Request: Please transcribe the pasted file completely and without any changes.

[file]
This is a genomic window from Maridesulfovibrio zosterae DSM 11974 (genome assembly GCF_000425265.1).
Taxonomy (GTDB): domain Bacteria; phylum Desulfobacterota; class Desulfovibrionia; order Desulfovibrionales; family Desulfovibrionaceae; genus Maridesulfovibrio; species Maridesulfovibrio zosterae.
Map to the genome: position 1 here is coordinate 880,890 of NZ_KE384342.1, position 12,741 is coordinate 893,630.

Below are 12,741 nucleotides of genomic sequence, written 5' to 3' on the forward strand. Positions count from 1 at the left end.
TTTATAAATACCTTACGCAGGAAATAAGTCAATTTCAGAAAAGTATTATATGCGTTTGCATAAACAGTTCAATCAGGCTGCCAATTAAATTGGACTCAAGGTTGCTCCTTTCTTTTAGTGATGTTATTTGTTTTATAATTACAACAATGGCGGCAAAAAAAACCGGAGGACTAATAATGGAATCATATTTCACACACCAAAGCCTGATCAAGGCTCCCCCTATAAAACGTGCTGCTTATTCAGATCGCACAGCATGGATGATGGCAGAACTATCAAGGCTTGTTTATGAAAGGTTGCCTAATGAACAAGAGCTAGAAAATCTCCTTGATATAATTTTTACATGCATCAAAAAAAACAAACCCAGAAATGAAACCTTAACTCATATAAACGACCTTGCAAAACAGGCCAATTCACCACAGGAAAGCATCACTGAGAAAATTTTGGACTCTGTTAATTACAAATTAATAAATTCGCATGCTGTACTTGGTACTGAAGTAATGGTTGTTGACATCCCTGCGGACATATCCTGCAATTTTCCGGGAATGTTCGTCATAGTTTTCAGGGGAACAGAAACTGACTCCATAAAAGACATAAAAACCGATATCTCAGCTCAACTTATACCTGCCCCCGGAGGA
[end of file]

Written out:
This is a genomic window from Maridesulfovibrio zosterae DSM 11974 (genome assembly GCF_000425265.1).
Taxonomy (GTDB): domain Bacteria; phylum Desulfobacterota; class Desulfovibrionia; order Desulfovibrionales; family Desulfovibrionaceae; genus Maridesulfovibrio; species Maridesulfovibrio zosterae.
Map to the genome: position 1 here is coordinate 880,890 of NZ_KE384342.1, position 12,741 is coordinate 893,630.

Below are 12,741 nucleotides of genomic sequence, written 5' to 3' on the forward strand. Positions count from 1 at the left end.
TTTATAAATACCTTACGCAGGAAATAAGTCAATTTCAGAAAAGTATTATATGCGTTTGCATAAACAGTTCAATCAGGCTGCCAATTAAATTGGACTCAAGGTTGCTCCTTTCTTTTAGTGATGTTATTTGTTTTATAATTACAACAATGGCGGCAAAAAAAACCGGAGGACTAATAATGGAATCATATTTCACACACCAAAGCCTGATCAAGGCTCCCCCTATAAAACGTGCTGCTTATTCAGATCGCACAGCATGGATGATGGCAGAACTATCAAGGCTTGTTTATGAAAGGTTGCCTAATGAACAAGAGCTAGAAAATCTCCTTGATATAATTTTTACATGCATCAAAAAAAACAAACCCAGAAATGAAACCTTAACTCATATAAACGACCTTGCAAAACAGGCCAATTCACCACAGGAAAGCATCACTGAGAAAATTTTGGACTCTGTTAATTACAAATTAATAAATTCGCATGCTGTACTTGGTACTGAAGTAATGGTTGTTGACATCCCTGCGGACATATCCTGCAATTTTCCGGGAATGTTCGTCATAGTTTTCAGGGGAACAGAAACTGACTCCATAAAAGACATAAAAACCGATATCTCAGCTCAACTTATACCTGCCCCCGGAGGA